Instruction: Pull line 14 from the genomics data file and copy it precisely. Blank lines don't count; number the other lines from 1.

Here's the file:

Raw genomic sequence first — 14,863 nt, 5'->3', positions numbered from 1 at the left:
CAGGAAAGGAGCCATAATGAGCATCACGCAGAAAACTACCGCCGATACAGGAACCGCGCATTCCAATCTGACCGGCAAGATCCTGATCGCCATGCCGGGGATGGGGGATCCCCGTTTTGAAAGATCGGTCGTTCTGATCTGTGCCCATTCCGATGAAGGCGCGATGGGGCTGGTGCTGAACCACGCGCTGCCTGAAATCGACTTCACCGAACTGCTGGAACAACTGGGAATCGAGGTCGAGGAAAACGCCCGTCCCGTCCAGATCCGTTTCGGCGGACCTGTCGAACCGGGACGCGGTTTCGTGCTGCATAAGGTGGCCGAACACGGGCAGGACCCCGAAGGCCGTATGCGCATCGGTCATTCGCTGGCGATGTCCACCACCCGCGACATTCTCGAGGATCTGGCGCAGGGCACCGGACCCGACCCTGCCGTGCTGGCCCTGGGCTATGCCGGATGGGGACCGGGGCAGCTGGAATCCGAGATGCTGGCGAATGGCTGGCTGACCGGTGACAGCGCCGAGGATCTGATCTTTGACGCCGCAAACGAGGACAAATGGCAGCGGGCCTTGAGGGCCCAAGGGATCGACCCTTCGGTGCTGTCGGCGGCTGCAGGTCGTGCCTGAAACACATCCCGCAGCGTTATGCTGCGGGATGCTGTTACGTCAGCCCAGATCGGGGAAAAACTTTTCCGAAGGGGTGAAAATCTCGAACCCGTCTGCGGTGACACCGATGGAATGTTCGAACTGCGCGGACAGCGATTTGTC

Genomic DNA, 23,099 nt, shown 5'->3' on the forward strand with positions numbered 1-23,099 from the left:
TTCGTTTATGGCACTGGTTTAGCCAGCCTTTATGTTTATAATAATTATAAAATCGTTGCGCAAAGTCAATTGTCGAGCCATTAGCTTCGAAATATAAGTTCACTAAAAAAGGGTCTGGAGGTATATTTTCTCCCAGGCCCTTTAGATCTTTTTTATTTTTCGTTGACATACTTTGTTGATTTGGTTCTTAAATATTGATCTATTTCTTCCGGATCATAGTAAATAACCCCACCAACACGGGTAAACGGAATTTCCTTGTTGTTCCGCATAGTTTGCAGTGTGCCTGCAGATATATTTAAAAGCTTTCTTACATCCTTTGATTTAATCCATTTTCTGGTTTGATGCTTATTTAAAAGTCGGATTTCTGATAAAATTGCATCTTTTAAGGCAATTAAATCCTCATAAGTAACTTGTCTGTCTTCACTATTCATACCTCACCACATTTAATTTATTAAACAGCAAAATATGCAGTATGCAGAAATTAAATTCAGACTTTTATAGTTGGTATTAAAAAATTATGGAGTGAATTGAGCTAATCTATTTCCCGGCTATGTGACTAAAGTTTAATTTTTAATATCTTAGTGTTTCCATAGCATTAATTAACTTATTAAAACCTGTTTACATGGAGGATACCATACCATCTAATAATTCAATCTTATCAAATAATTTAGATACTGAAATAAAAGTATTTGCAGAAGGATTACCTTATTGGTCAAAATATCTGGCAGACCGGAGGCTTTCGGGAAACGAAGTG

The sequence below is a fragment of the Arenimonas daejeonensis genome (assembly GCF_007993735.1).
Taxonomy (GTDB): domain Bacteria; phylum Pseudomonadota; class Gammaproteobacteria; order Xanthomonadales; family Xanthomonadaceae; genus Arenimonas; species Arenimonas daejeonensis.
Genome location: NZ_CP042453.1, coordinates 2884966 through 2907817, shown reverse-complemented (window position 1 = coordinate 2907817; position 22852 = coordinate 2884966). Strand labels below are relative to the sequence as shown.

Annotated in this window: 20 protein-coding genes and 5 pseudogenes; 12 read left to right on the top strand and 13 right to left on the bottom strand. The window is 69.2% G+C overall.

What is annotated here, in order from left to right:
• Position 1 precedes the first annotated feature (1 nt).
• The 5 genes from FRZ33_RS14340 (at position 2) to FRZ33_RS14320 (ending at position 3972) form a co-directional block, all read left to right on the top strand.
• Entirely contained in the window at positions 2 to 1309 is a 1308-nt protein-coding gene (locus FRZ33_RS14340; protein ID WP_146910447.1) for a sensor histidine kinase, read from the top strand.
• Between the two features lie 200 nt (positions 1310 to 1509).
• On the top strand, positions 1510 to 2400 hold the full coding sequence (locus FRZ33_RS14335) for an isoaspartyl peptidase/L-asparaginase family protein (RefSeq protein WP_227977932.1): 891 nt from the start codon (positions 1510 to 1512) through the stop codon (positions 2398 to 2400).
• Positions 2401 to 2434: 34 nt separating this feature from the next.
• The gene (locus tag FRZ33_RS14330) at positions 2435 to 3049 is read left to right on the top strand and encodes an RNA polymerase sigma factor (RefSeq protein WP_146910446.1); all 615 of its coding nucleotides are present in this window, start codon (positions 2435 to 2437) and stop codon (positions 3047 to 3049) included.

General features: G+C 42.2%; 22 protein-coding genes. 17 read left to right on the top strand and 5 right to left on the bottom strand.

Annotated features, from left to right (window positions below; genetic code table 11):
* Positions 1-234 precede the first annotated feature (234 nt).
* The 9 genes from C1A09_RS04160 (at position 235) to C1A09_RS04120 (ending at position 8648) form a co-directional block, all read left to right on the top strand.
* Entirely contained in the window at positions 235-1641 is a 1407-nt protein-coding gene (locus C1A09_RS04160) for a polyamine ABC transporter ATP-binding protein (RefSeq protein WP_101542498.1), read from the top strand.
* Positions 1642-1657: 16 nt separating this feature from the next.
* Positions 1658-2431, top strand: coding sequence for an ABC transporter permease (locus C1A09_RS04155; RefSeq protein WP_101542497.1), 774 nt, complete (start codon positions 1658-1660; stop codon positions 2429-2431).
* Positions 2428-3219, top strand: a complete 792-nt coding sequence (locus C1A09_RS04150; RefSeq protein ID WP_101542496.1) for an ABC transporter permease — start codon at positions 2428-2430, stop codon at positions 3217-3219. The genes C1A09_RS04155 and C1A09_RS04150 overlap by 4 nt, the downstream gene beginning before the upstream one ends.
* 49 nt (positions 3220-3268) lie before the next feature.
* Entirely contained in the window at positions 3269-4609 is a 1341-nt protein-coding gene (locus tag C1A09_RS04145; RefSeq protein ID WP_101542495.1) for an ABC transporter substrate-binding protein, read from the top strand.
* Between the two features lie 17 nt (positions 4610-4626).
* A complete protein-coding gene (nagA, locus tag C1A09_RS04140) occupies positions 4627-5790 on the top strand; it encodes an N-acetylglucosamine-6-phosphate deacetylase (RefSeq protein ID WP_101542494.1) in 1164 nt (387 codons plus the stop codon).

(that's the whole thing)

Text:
• On the top strand, positions 1510 to 2400 hold the full coding sequence (locus FRZ33_RS14335) for an isoaspartyl peptidase/L-asparaginase family protein (RefSeq protein WP_227977932.1): 891 nt from the start codon (positions 1510 to 1512) through the stop codon (positions 2398 to 2400).